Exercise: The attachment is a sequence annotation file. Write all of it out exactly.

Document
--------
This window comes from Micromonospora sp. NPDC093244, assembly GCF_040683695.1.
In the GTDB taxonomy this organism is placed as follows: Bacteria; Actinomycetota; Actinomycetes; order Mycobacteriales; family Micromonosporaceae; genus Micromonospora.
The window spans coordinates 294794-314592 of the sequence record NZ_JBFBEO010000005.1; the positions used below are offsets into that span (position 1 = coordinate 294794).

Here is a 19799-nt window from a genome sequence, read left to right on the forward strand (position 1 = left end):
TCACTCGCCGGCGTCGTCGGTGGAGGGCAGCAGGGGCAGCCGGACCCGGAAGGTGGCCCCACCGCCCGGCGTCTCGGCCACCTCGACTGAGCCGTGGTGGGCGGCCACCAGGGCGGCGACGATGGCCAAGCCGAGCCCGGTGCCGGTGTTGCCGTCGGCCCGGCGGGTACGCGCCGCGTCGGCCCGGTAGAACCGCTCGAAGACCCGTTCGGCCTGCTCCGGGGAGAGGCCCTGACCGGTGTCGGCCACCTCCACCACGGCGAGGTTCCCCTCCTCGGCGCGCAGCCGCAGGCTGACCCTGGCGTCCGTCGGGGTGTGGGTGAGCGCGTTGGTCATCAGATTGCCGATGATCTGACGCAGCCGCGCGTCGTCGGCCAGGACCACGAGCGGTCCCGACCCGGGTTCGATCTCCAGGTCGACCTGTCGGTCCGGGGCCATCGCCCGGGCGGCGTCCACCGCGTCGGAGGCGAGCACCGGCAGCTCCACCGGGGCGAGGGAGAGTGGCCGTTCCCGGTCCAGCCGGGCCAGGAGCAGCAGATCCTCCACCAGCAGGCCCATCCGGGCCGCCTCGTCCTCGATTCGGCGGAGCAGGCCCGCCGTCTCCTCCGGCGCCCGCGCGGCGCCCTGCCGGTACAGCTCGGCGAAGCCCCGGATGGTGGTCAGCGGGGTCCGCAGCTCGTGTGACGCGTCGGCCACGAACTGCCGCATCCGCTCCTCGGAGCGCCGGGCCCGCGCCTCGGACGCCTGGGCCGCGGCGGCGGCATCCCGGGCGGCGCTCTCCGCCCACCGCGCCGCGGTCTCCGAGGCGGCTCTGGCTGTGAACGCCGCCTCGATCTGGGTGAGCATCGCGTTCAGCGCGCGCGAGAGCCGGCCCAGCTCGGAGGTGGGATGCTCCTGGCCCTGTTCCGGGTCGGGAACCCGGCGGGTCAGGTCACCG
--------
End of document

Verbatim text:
This window comes from Micromonospora sp. NPDC093244, assembly GCF_040683695.1.
In the GTDB taxonomy this organism is placed as follows: Bacteria; Actinomycetota; Actinomycetes; order Mycobacteriales; family Micromonosporaceae; genus Micromonospora.
The window spans coordinates 294794-314592 of the sequence record NZ_JBFBEO010000005.1; the positions used below are offsets into that span (position 1 = coordinate 294794).

Here is a 19799-nt window from a genome sequence, read left to right on the forward strand (position 1 = left end):
TCACTCGCCGGCGTCGTCGGTGGAGGGCAGCAGGGGCAGCCGGACCCGGAAGGTGGCCCCACCGCCCGGCGTCTCGGCCACCTCGACTGAGCCGTGGTGGGCGGCCACCAGGGCGGCGACGATGGCCAAGCCGAGCCCGGTGCCGGTGTTGCCGTCGGCCCGGCGGGTACGCGCCGCGTCGGCCCGGTAGAACCGCTCGAAGACCCGTTCGGCCTGCTCCGGGGAGAGGCCCTGACCGGTGTCGGCCACCTCCACCACGGCGAGGTTCCCCTCCTCGGCGCGCAGCCGCAGGCTGACCCTGGCGTCCGTCGGGGTGTGGGTGAGCGCGTTGGTCATCAGATTGCCGATGATCTGACGCAGCCGCGCGTCGTCGGCCAGGACCACGAGCGGTCCCGACCCGGGTTCGATCTCCAGGTCGACCTGTCGGTCCGGGGCCATCGCCCGGGCGGCGTCCACCGCGTCGGAGGCGAGCACCGGCAGCTCCACCGGGGCGAGGGAGAGTGGCCGTTCCCGGTCCAGCCGGGCCAGGAGCAGCAGATCCTCCACCAGCAGGCCCATCCGGGCCGCCTCGTCCTCGATTCGGCGGAGCAGGCCCGCCGTCTCCTCCGGCGCCCGCGCGGCGCCCTGCCGGTACAGCTCGGCGAAGCCCCGGATGGTGGTCAGCGGGGTCCGCAGCTCGTGTGACGCGTCGGCCACGAACTGCCGCATCCGCTCCTCGGAGCGCCGGGCCCGCGCCTCGGACGCCTGGGCCGCGGCGGCGGCATCCCGGGCGGCGCTCTCCGCCCACCGCGCCGCGGTCTCCGAGGCGGCTCTGGCTGTGAACGCCGCCTCGATCTGGGTGAGCATCGCGTTCAGCGCGCGCGAGAGCCGGCCCAGCTCGGAGGTGGGATGCTCCTGGCCCTGTTCCGGGTCGGGAACCCGGCGGGTCAGGTCACCG